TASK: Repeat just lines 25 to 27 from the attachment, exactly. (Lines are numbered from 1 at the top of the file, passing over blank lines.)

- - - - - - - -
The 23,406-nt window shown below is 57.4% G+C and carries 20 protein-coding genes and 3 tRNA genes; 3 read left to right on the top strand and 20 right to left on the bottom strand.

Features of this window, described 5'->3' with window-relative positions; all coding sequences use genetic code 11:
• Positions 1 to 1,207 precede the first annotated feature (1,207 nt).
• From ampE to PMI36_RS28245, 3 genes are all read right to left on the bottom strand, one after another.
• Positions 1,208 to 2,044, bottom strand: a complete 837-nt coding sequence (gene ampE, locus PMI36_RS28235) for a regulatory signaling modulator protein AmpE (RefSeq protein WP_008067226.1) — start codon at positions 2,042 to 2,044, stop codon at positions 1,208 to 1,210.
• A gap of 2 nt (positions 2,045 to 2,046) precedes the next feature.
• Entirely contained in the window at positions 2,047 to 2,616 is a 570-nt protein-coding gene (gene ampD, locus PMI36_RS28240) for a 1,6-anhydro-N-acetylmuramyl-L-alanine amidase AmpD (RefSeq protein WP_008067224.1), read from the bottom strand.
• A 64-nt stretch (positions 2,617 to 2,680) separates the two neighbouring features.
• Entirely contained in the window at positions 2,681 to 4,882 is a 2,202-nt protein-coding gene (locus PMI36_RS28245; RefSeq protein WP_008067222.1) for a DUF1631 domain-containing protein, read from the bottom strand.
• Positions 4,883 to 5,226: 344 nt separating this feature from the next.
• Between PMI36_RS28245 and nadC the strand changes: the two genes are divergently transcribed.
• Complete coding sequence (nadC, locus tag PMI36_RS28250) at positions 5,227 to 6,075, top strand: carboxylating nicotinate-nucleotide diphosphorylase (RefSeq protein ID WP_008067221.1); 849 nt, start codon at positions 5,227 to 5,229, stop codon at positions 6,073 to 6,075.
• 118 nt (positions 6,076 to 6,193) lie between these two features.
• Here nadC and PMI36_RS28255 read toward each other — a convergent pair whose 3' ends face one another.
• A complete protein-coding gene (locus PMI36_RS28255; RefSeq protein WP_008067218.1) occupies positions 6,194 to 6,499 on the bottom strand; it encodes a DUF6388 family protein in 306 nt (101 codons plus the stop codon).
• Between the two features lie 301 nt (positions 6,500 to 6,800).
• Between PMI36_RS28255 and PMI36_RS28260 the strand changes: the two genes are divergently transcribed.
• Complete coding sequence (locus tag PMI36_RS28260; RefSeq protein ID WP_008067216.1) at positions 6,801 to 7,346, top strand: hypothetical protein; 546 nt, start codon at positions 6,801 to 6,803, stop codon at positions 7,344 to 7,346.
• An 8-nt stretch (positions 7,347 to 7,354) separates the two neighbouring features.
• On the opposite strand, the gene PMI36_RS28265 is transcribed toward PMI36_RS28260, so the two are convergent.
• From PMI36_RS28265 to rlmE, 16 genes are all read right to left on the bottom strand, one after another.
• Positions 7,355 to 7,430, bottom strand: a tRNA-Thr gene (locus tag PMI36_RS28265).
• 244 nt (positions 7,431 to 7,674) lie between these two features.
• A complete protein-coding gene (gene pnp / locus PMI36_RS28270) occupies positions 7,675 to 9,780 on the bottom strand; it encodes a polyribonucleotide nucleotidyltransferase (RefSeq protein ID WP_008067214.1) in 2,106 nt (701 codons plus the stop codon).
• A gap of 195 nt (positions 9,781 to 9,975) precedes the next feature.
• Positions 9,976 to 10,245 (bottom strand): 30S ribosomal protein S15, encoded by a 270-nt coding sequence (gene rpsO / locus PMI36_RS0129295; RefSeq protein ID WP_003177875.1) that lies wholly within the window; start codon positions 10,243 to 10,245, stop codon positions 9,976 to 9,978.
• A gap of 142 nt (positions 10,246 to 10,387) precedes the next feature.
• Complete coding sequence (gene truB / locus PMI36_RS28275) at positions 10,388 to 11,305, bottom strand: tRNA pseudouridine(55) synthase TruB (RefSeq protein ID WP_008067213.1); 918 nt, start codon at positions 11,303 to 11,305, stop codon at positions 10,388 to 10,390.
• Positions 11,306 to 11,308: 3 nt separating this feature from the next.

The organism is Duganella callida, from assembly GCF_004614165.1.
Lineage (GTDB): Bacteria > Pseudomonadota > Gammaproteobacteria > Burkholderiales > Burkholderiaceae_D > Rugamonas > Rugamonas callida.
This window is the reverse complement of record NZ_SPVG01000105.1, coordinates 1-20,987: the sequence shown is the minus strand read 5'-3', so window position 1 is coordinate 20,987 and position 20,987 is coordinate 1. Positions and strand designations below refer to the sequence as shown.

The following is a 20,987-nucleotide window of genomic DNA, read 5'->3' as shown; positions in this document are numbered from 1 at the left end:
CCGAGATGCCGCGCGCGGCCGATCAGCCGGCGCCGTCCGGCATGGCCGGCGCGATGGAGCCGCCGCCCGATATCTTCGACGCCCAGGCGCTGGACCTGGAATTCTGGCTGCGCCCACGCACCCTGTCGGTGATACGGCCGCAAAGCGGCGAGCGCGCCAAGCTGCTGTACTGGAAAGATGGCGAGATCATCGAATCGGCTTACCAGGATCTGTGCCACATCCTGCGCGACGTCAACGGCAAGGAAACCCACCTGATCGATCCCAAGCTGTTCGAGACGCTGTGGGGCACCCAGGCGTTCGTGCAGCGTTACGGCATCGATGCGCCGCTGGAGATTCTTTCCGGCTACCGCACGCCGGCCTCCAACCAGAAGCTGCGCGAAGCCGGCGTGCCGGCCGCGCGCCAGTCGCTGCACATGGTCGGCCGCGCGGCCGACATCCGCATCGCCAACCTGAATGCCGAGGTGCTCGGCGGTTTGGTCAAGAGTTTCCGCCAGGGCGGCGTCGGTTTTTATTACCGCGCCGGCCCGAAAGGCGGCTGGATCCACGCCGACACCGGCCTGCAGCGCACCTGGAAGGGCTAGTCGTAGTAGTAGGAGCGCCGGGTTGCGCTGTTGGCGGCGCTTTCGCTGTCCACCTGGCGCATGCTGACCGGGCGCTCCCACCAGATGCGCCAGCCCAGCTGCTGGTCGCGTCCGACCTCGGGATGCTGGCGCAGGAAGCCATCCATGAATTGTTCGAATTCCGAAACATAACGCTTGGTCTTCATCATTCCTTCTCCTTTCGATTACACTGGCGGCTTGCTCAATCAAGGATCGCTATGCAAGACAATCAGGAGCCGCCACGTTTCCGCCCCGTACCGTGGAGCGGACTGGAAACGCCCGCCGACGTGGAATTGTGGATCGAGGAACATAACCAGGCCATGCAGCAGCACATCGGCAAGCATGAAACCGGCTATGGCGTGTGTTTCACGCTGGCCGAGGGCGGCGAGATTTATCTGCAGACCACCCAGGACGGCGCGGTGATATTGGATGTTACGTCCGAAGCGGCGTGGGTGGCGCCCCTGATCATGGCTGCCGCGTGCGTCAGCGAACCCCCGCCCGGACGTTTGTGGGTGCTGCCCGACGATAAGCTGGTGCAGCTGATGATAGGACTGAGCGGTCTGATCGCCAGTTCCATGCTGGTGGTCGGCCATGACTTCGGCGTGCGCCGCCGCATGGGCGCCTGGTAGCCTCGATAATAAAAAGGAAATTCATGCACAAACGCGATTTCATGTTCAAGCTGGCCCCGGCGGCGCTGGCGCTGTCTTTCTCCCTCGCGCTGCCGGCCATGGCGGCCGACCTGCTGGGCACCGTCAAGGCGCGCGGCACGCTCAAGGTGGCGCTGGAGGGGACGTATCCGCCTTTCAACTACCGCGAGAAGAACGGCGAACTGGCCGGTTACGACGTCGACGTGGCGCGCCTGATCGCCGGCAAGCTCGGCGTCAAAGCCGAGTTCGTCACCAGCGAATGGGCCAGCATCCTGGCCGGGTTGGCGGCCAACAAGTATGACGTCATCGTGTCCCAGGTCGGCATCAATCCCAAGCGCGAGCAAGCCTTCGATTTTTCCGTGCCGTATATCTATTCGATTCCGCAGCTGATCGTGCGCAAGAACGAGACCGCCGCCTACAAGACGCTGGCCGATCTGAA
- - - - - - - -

• A gap of 195 nt (positions 9,781 to 9,975) precedes the next feature.
• Positions 9,976 to 10,245 (bottom strand): 30S ribosomal protein S15, encoded by a 270-nt coding sequence (gene rpsO / locus PMI36_RS0129295; RefSeq protein ID WP_003177875.1) that lies wholly within the window; start codon positions 10,243 to 10,245, stop codon positions 9,976 to 9,978.
• A gap of 142 nt (positions 10,246 to 10,387) precedes the next feature.